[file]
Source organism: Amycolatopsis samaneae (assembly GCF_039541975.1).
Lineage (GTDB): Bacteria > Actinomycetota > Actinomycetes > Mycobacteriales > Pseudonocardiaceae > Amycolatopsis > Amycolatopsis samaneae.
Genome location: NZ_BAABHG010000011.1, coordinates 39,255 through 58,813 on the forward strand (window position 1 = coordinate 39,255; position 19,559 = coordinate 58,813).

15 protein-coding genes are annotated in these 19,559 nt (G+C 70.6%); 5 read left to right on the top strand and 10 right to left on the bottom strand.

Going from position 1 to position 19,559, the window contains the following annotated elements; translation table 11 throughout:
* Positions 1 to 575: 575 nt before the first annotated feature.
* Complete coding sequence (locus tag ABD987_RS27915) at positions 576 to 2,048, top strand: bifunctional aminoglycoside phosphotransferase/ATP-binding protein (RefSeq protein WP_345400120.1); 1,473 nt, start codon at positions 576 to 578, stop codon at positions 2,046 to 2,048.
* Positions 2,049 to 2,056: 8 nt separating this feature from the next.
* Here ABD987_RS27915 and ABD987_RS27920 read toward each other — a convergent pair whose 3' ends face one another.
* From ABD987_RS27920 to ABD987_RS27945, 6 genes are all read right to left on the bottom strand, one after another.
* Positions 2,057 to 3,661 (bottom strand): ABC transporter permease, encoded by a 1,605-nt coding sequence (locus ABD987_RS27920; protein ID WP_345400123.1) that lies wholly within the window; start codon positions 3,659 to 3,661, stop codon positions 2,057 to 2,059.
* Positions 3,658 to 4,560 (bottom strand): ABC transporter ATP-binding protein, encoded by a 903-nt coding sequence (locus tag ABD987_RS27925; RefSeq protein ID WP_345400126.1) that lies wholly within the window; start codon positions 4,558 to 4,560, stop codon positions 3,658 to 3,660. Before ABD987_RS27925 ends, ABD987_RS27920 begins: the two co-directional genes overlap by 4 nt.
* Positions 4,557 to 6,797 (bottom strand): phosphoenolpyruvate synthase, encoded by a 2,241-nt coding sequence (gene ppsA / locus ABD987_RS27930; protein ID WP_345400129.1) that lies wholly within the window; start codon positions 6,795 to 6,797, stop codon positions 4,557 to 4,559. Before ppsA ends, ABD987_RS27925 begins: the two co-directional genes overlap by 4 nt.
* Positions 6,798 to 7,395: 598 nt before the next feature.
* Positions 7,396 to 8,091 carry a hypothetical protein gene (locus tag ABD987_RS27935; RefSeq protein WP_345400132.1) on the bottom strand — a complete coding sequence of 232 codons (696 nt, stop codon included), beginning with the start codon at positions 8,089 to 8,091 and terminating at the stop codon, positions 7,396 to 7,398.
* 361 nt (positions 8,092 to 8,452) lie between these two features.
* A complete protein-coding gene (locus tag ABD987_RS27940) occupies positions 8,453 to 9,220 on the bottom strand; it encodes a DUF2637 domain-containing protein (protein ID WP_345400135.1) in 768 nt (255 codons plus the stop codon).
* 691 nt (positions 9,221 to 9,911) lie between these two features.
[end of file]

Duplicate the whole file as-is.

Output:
Source organism: Amycolatopsis samaneae (assembly GCF_039541975.1).
Lineage (GTDB): Bacteria > Actinomycetota > Actinomycetes > Mycobacteriales > Pseudonocardiaceae > Amycolatopsis > Amycolatopsis samaneae.
Genome location: NZ_BAABHG010000011.1, coordinates 39,255 through 58,813 on the forward strand (window position 1 = coordinate 39,255; position 19,559 = coordinate 58,813).

15 protein-coding genes are annotated in these 19,559 nt (G+C 70.6%); 5 read left to right on the top strand and 10 right to left on the bottom strand.

Going from position 1 to position 19,559, the window contains the following annotated elements; translation table 11 throughout:
* Positions 1 to 575: 575 nt before the first annotated feature.
* Complete coding sequence (locus tag ABD987_RS27915) at positions 576 to 2,048, top strand: bifunctional aminoglycoside phosphotransferase/ATP-binding protein (RefSeq protein WP_345400120.1); 1,473 nt, start codon at positions 576 to 578, stop codon at positions 2,046 to 2,048.
* Positions 2,049 to 2,056: 8 nt separating this feature from the next.
* Here ABD987_RS27915 and ABD987_RS27920 read toward each other — a convergent pair whose 3' ends face one another.
* From ABD987_RS27920 to ABD987_RS27945, 6 genes are all read right to left on the bottom strand, one after another.
* Positions 2,057 to 3,661 (bottom strand): ABC transporter permease, encoded by a 1,605-nt coding sequence (locus ABD987_RS27920; protein ID WP_345400123.1) that lies wholly within the window; start codon positions 3,659 to 3,661, stop codon positions 2,057 to 2,059.
* Positions 3,658 to 4,560 (bottom strand): ABC transporter ATP-binding protein, encoded by a 903-nt coding sequence (locus tag ABD987_RS27925; RefSeq protein ID WP_345400126.1) that lies wholly within the window; start codon positions 4,558 to 4,560, stop codon positions 3,658 to 3,660. Before ABD987_RS27925 ends, ABD987_RS27920 begins: the two co-directional genes overlap by 4 nt.
* Positions 4,557 to 6,797 (bottom strand): phosphoenolpyruvate synthase, encoded by a 2,241-nt coding sequence (gene ppsA / locus ABD987_RS27930; protein ID WP_345400129.1) that lies wholly within the window; start codon positions 6,795 to 6,797, stop codon positions 4,557 to 4,559. Before ppsA ends, ABD987_RS27925 begins: the two co-directional genes overlap by 4 nt.
* Positions 6,798 to 7,395: 598 nt before the next feature.
* Positions 7,396 to 8,091 carry a hypothetical protein gene (locus tag ABD987_RS27935; RefSeq protein WP_345400132.1) on the bottom strand — a complete coding sequence of 232 codons (696 nt, stop codon included), beginning with the start codon at positions 8,089 to 8,091 and terminating at the stop codon, positions 7,396 to 7,398.
* 361 nt (positions 8,092 to 8,452) lie between these two features.
* A complete protein-coding gene (locus tag ABD987_RS27940) occupies positions 8,453 to 9,220 on the bottom strand; it encodes a DUF2637 domain-containing protein (protein ID WP_345400135.1) in 768 nt (255 codons plus the stop codon).
* 691 nt (positions 9,221 to 9,911) lie between these two features.